Why is it harmful and why do we even use it?
Do people really understand what uranium is or how it is used to generate electricity? The Uranium Network decided to produce a short film — Uranium Mining — what are we talking about? — that explains it, step by step. A booklet of the same name is now also available to accompany the film.
From The Uranium Network:
When in 2007 / 2008, the price of uranium skyrocketed from around US$ 20 per pound to nearly US$ 140 per pound, mining companies from all over the world set out to find uranium – a new uranium rush had started.
Local populations were unprepared for the onslaught of the mining companies – and for the most part, people were unaware of what uranium is, let alone knowing about its uses or impacts from mining.
Africa became a major target for uranium exploration.
The general public in the vast majority of African countries had no experience or knowledge about uranium or its exploitation; thus, it was easy for interested companies to veil their intentions when exploring for uranium; Governments instead emphasized the jobs which would be created, and the energy that might be generated, rather than the risks and dangers associated with uranium and its exploitation.
Uranium Mining – what are we talking about? explores the properties and uses of uranium; radioactivity and its health impacts; the mining process and its impacts on health, environment and society; and the financial and social costs of rehabilitation – based on factual information as well as experiences from affected communities.
Uranium Mining — what are we talking about? — runs one hour and 16 minutes, is produced by Günter Wippel and Katja Becker and is narrated by Claus Biegert.
The booklet accompanying the film “Uranium Mining – what are we talking about?” features the actual text of the film for greater understanding, and on the facing page additional in-depth information on the issues covered.
The additional information is supplemented with many links to scientific publications, newspaper articles, and relevant books, along with films and videos.
The booklet offers readers, first and foremost, more detailed information and background, providing a better and more in-depth understanding of issues which could only be touched on briefly in the film.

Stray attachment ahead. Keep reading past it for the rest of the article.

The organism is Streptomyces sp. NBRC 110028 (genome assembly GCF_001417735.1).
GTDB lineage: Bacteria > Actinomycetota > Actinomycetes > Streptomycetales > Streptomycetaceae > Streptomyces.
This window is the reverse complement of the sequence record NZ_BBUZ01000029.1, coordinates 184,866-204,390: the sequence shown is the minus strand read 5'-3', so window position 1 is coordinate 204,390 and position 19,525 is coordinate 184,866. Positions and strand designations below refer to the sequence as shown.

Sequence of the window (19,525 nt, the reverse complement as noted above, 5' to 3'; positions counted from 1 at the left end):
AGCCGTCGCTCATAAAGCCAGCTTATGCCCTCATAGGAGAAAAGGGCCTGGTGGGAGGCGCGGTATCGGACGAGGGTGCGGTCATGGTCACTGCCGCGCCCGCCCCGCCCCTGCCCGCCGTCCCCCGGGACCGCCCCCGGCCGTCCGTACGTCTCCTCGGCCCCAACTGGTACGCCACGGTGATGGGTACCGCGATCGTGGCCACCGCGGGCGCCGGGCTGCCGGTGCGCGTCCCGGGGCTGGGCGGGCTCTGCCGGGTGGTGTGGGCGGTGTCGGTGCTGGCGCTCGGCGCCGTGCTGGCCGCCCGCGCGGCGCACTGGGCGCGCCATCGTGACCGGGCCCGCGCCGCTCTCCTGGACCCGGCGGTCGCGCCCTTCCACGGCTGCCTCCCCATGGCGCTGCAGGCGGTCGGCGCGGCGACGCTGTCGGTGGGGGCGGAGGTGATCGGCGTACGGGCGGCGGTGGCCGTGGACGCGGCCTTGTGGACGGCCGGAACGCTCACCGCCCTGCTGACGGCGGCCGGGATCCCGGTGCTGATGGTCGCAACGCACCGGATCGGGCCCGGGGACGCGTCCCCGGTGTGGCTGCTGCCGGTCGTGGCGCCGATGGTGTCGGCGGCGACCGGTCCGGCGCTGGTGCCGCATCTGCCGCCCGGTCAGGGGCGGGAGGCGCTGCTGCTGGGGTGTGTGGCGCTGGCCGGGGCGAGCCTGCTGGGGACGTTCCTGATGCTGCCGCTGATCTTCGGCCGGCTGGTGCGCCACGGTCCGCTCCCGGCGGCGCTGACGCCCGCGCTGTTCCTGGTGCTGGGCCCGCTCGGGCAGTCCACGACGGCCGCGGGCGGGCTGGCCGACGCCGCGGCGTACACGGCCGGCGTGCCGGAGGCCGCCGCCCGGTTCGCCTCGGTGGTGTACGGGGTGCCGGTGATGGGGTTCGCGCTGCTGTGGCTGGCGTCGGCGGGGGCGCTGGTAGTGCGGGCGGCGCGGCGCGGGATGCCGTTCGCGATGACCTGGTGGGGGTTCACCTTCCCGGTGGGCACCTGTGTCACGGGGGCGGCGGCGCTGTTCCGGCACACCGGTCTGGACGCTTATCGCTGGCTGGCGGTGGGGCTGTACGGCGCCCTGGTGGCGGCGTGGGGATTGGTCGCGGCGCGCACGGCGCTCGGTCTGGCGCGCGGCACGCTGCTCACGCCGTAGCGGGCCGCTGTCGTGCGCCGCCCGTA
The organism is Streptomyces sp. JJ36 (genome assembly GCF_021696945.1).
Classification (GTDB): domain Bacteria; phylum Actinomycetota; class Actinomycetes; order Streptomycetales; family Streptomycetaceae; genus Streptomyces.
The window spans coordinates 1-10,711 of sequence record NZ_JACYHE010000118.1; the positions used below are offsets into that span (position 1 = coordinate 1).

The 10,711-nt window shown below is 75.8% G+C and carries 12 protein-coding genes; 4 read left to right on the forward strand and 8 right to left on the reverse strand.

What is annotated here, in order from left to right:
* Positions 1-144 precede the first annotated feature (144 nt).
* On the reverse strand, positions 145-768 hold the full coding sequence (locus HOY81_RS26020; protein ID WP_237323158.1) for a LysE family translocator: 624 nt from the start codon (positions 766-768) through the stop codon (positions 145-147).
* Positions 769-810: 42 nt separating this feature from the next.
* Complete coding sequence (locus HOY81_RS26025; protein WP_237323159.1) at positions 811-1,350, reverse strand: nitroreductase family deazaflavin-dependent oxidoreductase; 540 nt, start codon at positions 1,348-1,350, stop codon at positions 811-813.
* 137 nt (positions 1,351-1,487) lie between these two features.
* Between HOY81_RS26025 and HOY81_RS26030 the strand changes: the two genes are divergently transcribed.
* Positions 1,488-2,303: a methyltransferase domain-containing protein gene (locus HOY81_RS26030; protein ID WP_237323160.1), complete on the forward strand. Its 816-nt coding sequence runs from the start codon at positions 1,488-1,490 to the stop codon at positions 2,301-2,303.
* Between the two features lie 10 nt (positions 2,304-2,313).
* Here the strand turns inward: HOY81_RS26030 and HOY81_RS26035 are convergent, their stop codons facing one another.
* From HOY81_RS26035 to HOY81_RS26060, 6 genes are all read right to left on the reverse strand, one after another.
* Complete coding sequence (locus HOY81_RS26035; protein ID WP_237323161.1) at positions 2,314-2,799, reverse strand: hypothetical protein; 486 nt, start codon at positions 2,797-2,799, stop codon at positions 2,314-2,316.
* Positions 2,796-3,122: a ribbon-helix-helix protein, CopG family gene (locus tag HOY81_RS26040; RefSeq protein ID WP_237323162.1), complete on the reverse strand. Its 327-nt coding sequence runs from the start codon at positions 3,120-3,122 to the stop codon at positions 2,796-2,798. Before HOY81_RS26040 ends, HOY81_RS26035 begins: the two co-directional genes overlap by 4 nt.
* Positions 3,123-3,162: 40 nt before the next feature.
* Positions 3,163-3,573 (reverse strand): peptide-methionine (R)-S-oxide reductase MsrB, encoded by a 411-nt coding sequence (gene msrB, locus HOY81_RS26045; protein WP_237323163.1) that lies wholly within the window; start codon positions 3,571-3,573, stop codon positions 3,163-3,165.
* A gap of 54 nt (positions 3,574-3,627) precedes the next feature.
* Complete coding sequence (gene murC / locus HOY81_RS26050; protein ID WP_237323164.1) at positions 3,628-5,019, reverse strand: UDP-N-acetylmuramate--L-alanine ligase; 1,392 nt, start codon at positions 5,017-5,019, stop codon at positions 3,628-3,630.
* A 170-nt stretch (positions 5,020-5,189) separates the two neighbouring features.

It also provides links and leads to the results of scientific research on the issue of uranium exploitation, an area of importance and interest to decision makers, journalists and activists seeking a deeper understanding of the issue.
The booklet covers all issues around uranium mining – from a brief history of nuclear fission, to easy-to-understand explanations of radiation, as well as the health impacts that arise from exploration, mining methods and the problems caused by tailings.
The issue of land use, land ownership and land rights, only briefly touched upon in the film, is addressed, with examples from several countries.
The often less considered ‘side effects’ of uranium exploitation, such as the enormous water consumption and the energy needs of mines and mills, as well as their CO-2 production, are covered in detail.
Mining is often advertised as a way out of poverty for developing countries; a closer look at the social impacts of uranium exploitation shows that a question mark needs to be put on such statements. Examples from several countries paint a more complex picture.
Uranium exploitation is an economic undertaking that is supposed to also benefit the countries where the mining takes place. Costs incurred after mining ceases are, however, often not taken into consideration; the booklet takes a closer look at the costs of reclamation of mines, mills and tailings, based on examples throughout the world.
Last but not least, future generations will have to deal with the aftermath of uranium exploitation, one way or the other. How is this taken into account – and are their rights considered at all? The booklet draws some conclusions.
Download the booklet here. For more, visit the Uranium Network website.
Headline photo: Abandoned uranium mine, Capitol Reef National Park, Utah, AI/Creative Commons.
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